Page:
When I saw the call for the Fat Girl in a Strange Land anthology for Crossed Genres Publications, I knew I wanted to submit a story. When I see specific calls for anthologies or special issues of magazines, it can take me a while to warm up to the occasionally bizarre ideas editors are looking for. But not this time.
So the next question became, how to do this call justice? There were two required elements: a fat, female protagonist and some sort of journey to a strange land (however conceived). The fat part I had no problem with. Though I am not considered overweight myself, many members in my extended family have dealt with obesity and other weight-related issues. So my familiarity the situations they’ve faced along with my experiences with the societal pressures any woman feels, I felt reasonably confident I could create a fat character and treat her with respect.
The “strange land” part was trickier. What kind of story could I tell? It was going to be science fiction, I knew that much. Which means future. And when I think future, I honestly don’t think of fat. Because in the shiny future, we will have figured out all the nutritional and emotional and genetic triggers that make us fat and everyone will be healthy and beautiful and live forever… Well, at least I hope that’s how it goes. So the question then for me was why would people need to be fat the future? There had to be some benefit to being fat.
Fat is essentially stored energy. What if the people in my story needed an abundance of stored energy to do something? That became: what if they needed it for a mission they were going on? And of course, it had to be a mission to a “strange land.” A-ha. My character would be leading a terraforming mission to an icy, uninhabited planet, and the fat was necessary to not only keep her team warm but to also give them the energy they needed to work near constantly to keep the mission on schedule.
Now I had a story. The only problem was I didn’t know anything about terraforming. So I started with Wikipedia’s article on terraforming and worked my way out to other sources. I spent a lot of time learning about Mars since so many people, scientists and futurists alike, have thought about ways we could transform it into a planet that could support life. And the ideas to do so left me scratching my head. The best science-lite overview came from “How Terraforming Mars Will Work” at HowStuffWorks. Basically there are three methods:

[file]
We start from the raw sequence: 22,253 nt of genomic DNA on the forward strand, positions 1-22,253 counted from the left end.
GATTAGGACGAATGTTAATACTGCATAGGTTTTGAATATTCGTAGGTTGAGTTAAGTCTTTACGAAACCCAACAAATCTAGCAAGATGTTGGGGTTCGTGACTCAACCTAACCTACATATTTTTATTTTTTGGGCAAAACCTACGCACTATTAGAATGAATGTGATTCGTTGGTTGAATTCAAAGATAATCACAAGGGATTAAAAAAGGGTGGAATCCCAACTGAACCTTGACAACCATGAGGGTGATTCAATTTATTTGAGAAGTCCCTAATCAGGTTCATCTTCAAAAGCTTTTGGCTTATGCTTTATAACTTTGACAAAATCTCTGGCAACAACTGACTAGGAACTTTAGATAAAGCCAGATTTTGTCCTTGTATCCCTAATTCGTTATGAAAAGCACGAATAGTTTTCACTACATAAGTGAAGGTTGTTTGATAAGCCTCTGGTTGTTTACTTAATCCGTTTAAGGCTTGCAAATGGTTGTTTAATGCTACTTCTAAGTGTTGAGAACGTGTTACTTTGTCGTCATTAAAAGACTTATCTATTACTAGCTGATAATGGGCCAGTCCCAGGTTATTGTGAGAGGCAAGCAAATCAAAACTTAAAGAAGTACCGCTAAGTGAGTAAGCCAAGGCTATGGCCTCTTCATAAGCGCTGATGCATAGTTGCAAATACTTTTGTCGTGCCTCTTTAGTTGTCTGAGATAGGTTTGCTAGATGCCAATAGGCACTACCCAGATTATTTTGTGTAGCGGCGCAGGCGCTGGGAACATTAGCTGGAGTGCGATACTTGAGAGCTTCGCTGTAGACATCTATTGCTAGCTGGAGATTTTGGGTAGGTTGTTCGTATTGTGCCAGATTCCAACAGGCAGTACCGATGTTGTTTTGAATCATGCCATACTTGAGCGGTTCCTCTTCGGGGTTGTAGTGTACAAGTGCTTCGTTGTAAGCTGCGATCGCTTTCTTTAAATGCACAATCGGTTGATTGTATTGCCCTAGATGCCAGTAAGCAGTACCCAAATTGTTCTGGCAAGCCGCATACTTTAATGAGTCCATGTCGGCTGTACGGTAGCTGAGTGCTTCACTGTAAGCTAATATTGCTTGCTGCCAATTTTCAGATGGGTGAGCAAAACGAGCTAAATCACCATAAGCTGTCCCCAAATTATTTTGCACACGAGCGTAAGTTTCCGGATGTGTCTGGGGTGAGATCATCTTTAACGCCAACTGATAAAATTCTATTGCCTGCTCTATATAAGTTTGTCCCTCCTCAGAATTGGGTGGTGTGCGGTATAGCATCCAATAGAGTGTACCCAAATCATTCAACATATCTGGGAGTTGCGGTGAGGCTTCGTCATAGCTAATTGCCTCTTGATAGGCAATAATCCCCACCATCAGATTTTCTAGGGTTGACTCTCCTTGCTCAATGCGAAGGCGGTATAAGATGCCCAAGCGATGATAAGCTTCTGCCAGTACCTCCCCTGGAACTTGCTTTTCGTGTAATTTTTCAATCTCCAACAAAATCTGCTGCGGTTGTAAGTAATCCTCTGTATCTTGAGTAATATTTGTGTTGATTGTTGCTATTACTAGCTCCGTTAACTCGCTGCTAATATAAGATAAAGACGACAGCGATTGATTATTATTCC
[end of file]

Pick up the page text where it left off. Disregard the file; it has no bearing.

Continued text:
- Large orbital mirrors that will reflect sunlight and heat the Mars surface.
- Smashing ammonia-heavy asteroids into the planet to raise the greenhouse gas level.
- Greenhouse gas-producing factories to trap solar radiation.
The scope of the first two methods was so overwhelming, I was uncomfortable using them. How could I keep this a story about a small team of people when they are building these massive mirrors or flinging asteroids (!) into planets? Plus the level of technical and scientific details made me nervous since I definitely don’t have a degree in astrophysics. The third one was most plausible, but I kept thinking how all three of these methods relied on introducing energy to the planet either via the sun or through asteroidal impact, not using the planet itself as a source of energy. Why not heat the planet up from the inside out instead of outside in?
We all know about the power of greenhouse gasses. But even without our meddling, the earth would still produce CFCs and other gasses that heat up the atmosphere through natural processes like volcanic eruptions. And we get volcanoes and earthquakes along fault lines where tectonic plates rub up against one another.But although this is all well and fine for Earth, what about other planets? Did they have plate tectonics?
Turns out they do (Plate Tectonics Determine Life on Other Planets and Plate tectonics on a planet far, far away), which was enough evidence for me to make my story’s team terraform the planet by inducing seismicity, culminating in volcanic eruptions that would belch greenhouse gasses into the atmosphere and ensure eventual warming of the planet. See Climatic Effects of Volcanic Eruptions and Volcanic Gasses and Their Effects for more info. Science in my Fiction also provides a nice overview of volcanoes, tectonics, and other geological considerations when writing about other planets, which would have been really handy if it came out before I submitted my story :). Oh, and how does one induce seismicity? That’s the easy part. Just look at fracking.
The result is my story “The Tradeoff” in the Fat Girl in a Strange Land anthology that releases this Friday, February 17th.
And stay tuned for next week, when I bring you an interview with anthology editors Kay T. Holt and Bart R. Leib.